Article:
First post-apartheid Proteas captain Clive Rice dies

Jul 28, 2015, 15:54 IST | Agencies

Former all-rounder Clive Rice, the first post-apartheid captain of South Africa, died on Tuesday aged 66. Rice had been suffering from a brain tumour

Cape Town: Clive Rice, South Africa's first cricket captain in the post-apartheid era, passed away on Tuesday after losing his battle with septicaemia -- a potentially life threatening infection in which large amounts of bacteria are present in the blood.

The former cricketer was suffering from a brain tumour. Rice was the first post-apartheid captain of South Africa and one of the stars of Nottinghamshire County side in the 1970s and 1980s.

Rice, who had been suffering from a brain tumour, played most of his cricket during South Africa's 20-year isolation
from the international game. He was selected for a 1971-72 tour of Australia, which was cancelled because of opposition to the South African government's policy of apartheid.

When South Africa returned to the international fold in November 1991, Rice was appointed captain of a team which played three one-day internationals (ODIs) in India.

The British daily 'The Telegraph' in its obit called him 'Best cricketer who never played a Test'. The obit goes on to mention that Rice could have been bracketed with the four great all-rounders of the 1980s – Ian Botham, Richard Hadlee, Imran Khan and Kapil Dev – if politics had allowed.

riceFormer South African cricket captain Clive Rice. Pic: mid-day archive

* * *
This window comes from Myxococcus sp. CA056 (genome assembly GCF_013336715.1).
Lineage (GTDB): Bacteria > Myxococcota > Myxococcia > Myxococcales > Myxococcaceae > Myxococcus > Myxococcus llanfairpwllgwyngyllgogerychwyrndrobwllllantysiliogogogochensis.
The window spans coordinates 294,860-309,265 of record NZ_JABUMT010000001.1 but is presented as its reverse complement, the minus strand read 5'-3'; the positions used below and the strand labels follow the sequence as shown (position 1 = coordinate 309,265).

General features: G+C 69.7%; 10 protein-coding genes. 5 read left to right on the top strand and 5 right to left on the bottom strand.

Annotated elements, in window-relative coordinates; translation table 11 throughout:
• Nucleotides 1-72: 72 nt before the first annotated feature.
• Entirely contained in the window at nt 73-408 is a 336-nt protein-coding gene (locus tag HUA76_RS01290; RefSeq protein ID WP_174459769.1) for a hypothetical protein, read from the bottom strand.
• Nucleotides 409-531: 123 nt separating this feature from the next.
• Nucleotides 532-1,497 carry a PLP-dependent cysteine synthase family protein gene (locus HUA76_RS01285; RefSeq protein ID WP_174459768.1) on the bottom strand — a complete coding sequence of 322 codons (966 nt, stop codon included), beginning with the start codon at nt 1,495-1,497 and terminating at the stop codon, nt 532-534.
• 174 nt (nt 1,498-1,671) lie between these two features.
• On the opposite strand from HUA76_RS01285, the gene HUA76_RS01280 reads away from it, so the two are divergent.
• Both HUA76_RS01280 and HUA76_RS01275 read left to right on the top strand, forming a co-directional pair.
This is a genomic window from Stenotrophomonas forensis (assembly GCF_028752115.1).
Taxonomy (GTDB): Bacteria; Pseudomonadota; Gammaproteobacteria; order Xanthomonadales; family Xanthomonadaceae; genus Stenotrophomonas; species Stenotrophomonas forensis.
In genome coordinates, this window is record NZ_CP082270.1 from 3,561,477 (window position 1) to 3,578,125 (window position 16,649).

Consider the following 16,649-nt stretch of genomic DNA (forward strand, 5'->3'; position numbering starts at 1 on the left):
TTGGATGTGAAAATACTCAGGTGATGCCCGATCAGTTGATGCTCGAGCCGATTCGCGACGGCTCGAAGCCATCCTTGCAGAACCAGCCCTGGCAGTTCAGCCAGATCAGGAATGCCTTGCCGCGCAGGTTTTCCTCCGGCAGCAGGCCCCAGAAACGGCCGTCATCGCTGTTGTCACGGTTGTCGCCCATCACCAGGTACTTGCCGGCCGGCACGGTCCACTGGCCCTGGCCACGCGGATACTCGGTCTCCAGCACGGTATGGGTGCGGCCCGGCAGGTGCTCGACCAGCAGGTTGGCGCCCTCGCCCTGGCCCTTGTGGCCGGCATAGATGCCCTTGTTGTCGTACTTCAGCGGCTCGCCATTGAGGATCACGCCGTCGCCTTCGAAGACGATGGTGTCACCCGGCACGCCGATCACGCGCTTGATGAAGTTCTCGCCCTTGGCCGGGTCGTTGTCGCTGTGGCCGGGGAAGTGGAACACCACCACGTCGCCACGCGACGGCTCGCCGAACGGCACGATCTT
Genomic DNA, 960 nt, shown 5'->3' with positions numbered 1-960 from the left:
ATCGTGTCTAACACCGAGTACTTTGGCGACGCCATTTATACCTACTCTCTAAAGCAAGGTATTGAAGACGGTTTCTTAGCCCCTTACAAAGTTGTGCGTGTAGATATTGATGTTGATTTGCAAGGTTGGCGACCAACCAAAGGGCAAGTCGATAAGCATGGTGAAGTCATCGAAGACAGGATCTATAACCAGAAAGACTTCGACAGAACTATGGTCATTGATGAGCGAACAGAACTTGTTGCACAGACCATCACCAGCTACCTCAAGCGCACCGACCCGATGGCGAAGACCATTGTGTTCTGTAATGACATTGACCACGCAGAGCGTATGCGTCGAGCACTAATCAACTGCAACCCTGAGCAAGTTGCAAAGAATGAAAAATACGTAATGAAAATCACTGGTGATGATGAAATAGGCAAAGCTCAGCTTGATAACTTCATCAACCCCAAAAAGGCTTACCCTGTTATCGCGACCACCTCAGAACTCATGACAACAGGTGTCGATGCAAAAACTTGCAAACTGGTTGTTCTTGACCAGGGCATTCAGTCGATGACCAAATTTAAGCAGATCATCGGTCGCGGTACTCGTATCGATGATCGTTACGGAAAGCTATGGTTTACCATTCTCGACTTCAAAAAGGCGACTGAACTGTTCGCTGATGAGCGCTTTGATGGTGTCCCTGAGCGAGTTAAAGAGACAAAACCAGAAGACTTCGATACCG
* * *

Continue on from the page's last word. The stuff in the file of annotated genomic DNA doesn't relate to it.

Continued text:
But he was controversially omitted from the South Africa team which played in the 1992 World Cup in Australia and New Zealand with the selectors placing an emphasis on youth..

In an era of notable all-rounders, including Ian Botham, Imran Khan, Kapil Dev and Richard Hadlee, Rice's exploits
were limited to South African domestic cricket, the English county championship and Kerry Packer's World Series Cricket. He excelled in them all. 

Rice captained the Transvaal 'mean machine' which dominated South Africa's domestic competitions during the 1980s, led Nottinghamshire to their first county championship in 52 years and was one of the stars in the Packer matches.

Over a first-class career spanning 25 years, Rice scored 26,331 runs in 482 matches, including a highest score of 246. A hugely respected fast bowler, he claimed 930 wickets at an average of 22.49 in a career where he also represented Nottinghamshire, Transvaal, Natal and Scotland with distinction.

In 1981 he was named the Wisden Cricketer of the Year.

Rice, who turned 66 five days ago, died in his native South Afica just over four months after receiving robotic radiation treatment in Bangalore, which he described in an interview in March as "miraculous".

Condoling Rice's death, International Cricket Council (ICC) chief executive and former South Africa international David Richardson described the deceased as a "giant of the game, not just in South Africa, but across the cricketing world".

"Though his international appearances for the Proteas were limited to just three ODIs, Clive was a hugely inspirational figure for those of us who had the privilege to represent our country since readmission to international cricket in 1991 and it was fitting that Clive was named captain of the national team on that historic first tour to India," he said.

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